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Schnorrer (שנאָרער; also spelled shnorrer) is a Yiddish term meaning "beggar" or "sponger". The word Schnorrer originally occurred in the German language to describe a freeloader who frequently asks for little things, like cigarettes or little sums of money, without offering a return.
English language usageEdit
The English language usage of the word denotes a sly chiseler who will get money out of his acquaintances any way he can, often through an air of entitlement. A schnorrer is distinguished from an ordinary beggar by dint of his boundless chutzpah. Like "moocher", "schnorrer" does not apply to direct begging or destitution, but rather a habit of getting things (food, tools) by politely or insistently borrowing them with no intention of return.
As backhanded complimentEdit
While generally used in a pejorative or ironic sense, the term can also be used as a backhanded compliment to someone's perseverance, cleverness, or thrift. For instance, Azriel Hildesheimer, known for his travels around Europe to spread his rabbinical wisdom to the poor, and for his refusal to accept payment for his services, was sometimes referred to as the "international schnorrer" for his reliance on the local community to house and feed him wherever he went. Alternatively, Theodor Herzl described his early Eastern European immigrant supporters among the Ostjuden, as his "army of schnorrers". Israel Zangwill later described a schnorrer as a beggar who would chide a donor for not giving enough. The Schnorrer Club of Morrisania was a German-American social club in the Bronx, New York.
In film and literatureEdit
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- Israel Zangwill's 1894 novel The King of Schnorrers
- Bernard Herrmann wrote an unsuccessful musical based on this novel.
- At the end of Isaac Bashevis Singer's short story "Gimpel the Fool," Gimpel says another schnorrer is waiting to take his place.
- Groucho Marx, in his movies, often assumed the role of a schnorrer. The word is used in the song "Hooray for Captain Spaulding" in the Marx Brothers' musical Animal Crackers: "Hooray for Captain Spaulding/The African explorer/'Did someone call me schnorrer?'/Hooray, hooray, hooray!"
- Dr. Zoidberg in Futurama is a Yiddish-accented anthropomorphic crustacean schnorrer.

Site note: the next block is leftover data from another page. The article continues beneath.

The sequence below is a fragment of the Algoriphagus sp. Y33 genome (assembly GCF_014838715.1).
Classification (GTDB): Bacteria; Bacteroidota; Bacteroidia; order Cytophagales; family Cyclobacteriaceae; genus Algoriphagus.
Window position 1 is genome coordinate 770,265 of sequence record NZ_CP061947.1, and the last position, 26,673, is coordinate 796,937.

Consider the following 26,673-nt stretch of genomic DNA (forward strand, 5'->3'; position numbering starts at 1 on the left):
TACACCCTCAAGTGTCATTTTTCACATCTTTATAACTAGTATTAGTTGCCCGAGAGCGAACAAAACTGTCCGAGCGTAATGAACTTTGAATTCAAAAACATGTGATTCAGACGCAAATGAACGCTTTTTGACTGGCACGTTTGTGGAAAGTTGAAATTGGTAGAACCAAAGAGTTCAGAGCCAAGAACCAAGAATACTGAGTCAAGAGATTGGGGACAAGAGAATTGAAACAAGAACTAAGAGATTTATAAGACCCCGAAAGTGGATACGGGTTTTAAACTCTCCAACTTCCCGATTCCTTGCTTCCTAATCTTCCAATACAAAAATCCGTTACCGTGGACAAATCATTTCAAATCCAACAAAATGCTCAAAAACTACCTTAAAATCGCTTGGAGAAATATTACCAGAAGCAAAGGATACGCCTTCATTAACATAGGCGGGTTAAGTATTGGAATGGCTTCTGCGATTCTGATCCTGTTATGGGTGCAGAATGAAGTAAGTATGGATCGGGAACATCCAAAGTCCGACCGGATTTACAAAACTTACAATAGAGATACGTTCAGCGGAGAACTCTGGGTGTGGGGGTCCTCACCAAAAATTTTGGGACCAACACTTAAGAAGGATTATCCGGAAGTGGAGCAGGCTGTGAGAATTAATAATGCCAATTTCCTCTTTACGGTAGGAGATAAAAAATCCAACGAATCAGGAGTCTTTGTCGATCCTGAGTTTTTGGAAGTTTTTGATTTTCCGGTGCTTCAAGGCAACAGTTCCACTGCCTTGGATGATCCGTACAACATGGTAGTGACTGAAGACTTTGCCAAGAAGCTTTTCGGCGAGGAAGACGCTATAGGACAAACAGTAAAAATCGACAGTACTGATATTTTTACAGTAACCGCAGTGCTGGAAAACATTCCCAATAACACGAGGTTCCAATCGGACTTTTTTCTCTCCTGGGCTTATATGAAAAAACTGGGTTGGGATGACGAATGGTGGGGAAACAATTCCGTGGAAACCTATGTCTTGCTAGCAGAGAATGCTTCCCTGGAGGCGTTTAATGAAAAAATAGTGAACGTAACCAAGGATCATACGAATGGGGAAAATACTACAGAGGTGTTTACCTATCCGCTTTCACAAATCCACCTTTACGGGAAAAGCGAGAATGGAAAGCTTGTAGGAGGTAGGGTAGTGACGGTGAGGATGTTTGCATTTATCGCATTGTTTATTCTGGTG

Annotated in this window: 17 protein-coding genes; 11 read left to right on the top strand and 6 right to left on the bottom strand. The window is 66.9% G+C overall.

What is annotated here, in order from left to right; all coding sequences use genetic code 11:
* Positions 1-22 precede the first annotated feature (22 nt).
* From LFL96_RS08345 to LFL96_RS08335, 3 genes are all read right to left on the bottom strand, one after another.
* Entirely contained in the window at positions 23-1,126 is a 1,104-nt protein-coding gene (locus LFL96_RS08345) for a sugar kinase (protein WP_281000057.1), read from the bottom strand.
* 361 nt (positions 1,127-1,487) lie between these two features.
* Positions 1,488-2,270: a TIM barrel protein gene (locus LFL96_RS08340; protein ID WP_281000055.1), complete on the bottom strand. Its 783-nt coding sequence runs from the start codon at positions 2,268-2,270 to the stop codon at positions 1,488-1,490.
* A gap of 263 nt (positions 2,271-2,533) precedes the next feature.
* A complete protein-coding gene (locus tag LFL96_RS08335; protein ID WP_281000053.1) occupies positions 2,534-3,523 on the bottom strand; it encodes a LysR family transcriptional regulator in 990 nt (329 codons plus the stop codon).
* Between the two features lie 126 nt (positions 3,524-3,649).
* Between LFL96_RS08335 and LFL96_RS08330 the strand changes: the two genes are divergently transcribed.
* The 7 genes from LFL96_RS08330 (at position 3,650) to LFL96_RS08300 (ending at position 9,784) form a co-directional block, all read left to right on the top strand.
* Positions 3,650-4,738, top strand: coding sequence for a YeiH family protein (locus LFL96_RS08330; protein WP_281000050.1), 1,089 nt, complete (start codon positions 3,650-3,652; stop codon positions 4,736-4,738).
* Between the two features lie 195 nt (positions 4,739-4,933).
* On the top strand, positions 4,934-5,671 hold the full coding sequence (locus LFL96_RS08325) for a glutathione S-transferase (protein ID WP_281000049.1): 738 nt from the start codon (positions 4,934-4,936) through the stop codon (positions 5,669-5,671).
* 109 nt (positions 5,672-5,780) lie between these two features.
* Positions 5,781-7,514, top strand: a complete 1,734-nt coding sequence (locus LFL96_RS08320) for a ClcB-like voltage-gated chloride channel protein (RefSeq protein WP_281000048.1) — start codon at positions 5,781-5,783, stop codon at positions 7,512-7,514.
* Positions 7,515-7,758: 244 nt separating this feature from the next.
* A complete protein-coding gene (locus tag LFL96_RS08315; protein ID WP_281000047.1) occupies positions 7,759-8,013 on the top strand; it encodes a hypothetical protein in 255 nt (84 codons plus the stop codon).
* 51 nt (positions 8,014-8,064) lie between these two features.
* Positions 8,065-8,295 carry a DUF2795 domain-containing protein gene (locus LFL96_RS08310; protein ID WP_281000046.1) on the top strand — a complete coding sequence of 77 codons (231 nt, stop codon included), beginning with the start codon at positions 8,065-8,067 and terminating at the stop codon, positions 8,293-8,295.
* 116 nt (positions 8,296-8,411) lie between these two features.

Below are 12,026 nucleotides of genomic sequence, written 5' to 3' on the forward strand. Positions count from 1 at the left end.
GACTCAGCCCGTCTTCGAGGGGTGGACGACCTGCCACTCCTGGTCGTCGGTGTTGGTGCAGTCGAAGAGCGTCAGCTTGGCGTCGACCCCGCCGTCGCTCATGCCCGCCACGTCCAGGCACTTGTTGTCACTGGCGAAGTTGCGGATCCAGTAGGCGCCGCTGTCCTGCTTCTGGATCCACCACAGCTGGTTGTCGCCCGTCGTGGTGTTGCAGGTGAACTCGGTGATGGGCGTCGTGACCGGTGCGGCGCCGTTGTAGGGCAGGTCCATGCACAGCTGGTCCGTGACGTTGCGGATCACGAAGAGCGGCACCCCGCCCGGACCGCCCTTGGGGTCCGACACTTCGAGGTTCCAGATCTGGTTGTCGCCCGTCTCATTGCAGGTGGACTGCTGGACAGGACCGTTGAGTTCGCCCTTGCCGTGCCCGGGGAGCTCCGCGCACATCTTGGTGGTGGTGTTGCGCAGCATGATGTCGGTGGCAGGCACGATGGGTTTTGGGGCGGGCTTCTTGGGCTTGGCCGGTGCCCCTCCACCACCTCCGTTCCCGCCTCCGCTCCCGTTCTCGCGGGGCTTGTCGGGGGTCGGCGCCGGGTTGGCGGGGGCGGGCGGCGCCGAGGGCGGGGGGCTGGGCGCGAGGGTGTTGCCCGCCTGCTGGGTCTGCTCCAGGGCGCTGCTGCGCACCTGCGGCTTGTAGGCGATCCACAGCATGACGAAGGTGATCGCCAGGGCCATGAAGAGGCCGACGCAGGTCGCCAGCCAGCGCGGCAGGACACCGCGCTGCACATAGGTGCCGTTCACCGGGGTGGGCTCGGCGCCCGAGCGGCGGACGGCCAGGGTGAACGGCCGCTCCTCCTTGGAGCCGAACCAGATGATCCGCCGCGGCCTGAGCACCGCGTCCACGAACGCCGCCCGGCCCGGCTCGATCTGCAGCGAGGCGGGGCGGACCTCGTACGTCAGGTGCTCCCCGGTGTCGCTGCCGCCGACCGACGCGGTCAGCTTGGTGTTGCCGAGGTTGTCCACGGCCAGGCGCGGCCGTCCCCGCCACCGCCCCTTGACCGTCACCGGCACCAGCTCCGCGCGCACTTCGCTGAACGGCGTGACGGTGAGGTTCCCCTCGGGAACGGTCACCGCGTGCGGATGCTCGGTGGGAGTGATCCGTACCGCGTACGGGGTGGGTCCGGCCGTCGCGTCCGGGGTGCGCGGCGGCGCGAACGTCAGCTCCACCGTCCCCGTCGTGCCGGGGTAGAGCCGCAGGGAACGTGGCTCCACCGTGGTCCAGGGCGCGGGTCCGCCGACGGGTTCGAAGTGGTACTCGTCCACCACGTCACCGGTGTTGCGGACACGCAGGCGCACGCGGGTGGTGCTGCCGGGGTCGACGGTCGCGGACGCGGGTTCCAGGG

- Mordecai Richler's 1959 novel The Apprenticeship of Duddy Kravitz and its 1974 film adaptation
- The comedian Jackie Mason often pokes fun at the stereotype of Jews as schnorrers.
- The character of Father Phil Intintola on The Sopranos, as played by Paul Schulze, self-deprecatingly refers to himself as a schnorrer, especially in regard to his always showing up when Carmela is cooking.
- In the Northern Exposure episode "Northern Hospitality," Dr. Joel Fleishman is perceived as a schnorrer because of his failure to reciprocate dinner invitations.
- In The Simpsons episode "The Cartridge Family," Krusty the Clown shouts "come on, you schnorrers, do something!" at soccer players.
- George Costanza from Seinfeld is a schnorrer who will get money any way he can, as long as it doesn't require putting too much effort into it.
- Alan Harper from Two and a Half Men is a schnorrer who habitually takes money from his brother Charlie.
- Lucky Luciano from Boardwalk Empire -on the second episode of its fifth season- calls another character, Tonino Sandrelli, a schnorrer. Although Luciano is of Italian background, he did it in the company of two Yiddish-speaking characters.
- Jerry Seinfeld in season 11 episode 08 of Comedians in Cars Getting Coffee, Martin Short asks him his favorite Jewish word and Jerry responds "I think it's 'schnorrer'."
- jewishencyclopedia.com - "Schnorrer". Retrieved 24 June 2009.
- Paul Johnson, A History of the Jews, p.398-99: "Herzl found himself visited by shabby, excitable Jews from distant parts, to the dismay of his fashionable wife, who grew to detest the very word Zionism. Yet these were the men who became the foot soldiers, indeed the NCOs and officers, in the Zionist legion; Herzl called them his 'army of schnorrers'. The 'army' met publicly for the first time on 29 August 1897..."
- jewishvirtuallibrary.org - Begging and Beggars